A recent side event on “Girls and the Control of their Bodies” captured my attention. Organized and sponsored by the delegation from France, this panel discussion highlighted many important issues concerning the rights of girls and their bodies. Topics such as early and forced marriage, ending gender discrimination, fighting harassment in schools, violence against women, educational equality, and combating the hyper-sexualization of young girls in society provided a meaningful and fascinating forum. Focusing on political, economic, and social empowerment and development, the panel illustrated the significance of protecting women and girls from all of forms of discrimination, abuse, and marginalization in society. In addition to laws and policies safeguarding girls and women’s rights, the discussion also emphasized the power of education (for both females and males) in making progress in these areas.
I was inspired by Sihem Badi’s testimony. As Minister for Women’s Affairs in Tunisia, Ms. Badi spoke about the progress made in gaining civil rights for women and the enactment of new laws targeting young girls (for example, changing the legal age of marriage to 18). She also highlighted legislative policies that have increased gender parity in the political arena. These strategies have resulted in 25% of the National Assembly made up of women. A new legal framework has expanded family health and reproductive protections while acknowledging that many inequalities and challenges still persist in society. Wider access to contraception and efforts to enhance women’s rights in education, the work place, and politics has led to positive developments in many communities. Another speaker discussed the work of international organizations to expand access to family planning – a link to women’s empowerment and a stronger capacity for girls to engage in basic education and vocational training.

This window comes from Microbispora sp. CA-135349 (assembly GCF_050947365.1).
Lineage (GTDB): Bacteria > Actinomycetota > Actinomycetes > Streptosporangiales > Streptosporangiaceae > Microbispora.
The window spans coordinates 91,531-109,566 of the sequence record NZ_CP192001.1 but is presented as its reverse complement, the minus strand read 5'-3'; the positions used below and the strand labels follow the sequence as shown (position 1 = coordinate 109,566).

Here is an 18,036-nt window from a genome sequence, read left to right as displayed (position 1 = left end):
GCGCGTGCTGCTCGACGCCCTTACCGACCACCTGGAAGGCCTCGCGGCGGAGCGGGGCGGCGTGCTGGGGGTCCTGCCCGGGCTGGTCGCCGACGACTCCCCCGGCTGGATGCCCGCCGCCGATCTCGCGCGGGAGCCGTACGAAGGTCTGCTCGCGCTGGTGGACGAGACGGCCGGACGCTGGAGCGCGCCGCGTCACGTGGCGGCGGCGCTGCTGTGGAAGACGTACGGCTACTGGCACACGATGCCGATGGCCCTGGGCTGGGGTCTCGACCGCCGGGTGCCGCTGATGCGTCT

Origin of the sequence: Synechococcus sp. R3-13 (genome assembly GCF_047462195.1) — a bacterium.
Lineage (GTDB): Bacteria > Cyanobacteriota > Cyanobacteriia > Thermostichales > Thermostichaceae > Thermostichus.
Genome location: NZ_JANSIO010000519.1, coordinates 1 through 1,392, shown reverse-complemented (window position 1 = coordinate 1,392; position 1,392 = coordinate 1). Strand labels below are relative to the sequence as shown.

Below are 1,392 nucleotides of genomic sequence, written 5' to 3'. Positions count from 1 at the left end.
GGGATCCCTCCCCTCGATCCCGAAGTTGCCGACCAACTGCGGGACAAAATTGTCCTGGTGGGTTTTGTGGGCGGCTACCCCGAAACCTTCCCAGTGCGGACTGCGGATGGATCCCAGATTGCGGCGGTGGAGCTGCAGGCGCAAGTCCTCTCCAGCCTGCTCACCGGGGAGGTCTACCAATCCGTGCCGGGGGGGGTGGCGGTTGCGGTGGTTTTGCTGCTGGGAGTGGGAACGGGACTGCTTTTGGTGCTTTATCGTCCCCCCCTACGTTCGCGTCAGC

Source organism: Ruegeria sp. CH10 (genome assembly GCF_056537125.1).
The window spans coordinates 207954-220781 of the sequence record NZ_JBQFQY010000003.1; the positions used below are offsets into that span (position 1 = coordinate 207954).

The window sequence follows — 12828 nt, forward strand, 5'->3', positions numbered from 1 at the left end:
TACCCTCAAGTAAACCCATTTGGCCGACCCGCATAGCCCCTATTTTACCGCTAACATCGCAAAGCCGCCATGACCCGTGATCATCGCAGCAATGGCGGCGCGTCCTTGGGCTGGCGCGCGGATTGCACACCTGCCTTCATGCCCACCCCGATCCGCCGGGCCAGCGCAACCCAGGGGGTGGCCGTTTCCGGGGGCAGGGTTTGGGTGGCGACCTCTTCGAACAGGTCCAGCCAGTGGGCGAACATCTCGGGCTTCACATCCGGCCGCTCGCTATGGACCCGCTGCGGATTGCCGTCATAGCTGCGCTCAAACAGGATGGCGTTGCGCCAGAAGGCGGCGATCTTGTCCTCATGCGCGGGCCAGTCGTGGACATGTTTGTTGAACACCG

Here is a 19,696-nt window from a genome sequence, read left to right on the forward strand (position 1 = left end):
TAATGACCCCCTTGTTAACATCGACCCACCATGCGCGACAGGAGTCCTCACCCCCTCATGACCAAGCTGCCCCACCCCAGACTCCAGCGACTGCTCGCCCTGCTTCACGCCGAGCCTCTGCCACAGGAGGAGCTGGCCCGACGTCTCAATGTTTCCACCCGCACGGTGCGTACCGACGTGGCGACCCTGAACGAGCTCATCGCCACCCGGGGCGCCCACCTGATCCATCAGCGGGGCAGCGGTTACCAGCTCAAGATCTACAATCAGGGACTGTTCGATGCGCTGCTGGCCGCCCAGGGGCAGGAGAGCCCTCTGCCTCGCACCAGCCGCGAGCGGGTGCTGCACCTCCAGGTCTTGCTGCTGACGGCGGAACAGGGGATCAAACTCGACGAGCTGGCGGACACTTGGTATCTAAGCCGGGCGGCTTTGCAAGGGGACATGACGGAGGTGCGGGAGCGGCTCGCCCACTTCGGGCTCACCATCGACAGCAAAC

Encouraged by the panel’s efforts to bring awareness and concrete action to this important issue, I began to think about my recent work in Cambodia and Nigeria. I would like to find out more about the work being done in each of these countries to protect the rights of girls (specific policies and strategies aimed at ending the marginalization of young girls and women?). In my opinion, local and national policymakers, as well as international organizations, must take a strong stand in eliminating these forms of discrimination against women. I applaud the work of the panel in addressing the human rights of girls and women in this area and look forward to hearing about new initiatives in the future. It would also be interesting for my high school students to examine this issue from a global context and determine how they might play a role in supporting these efforts.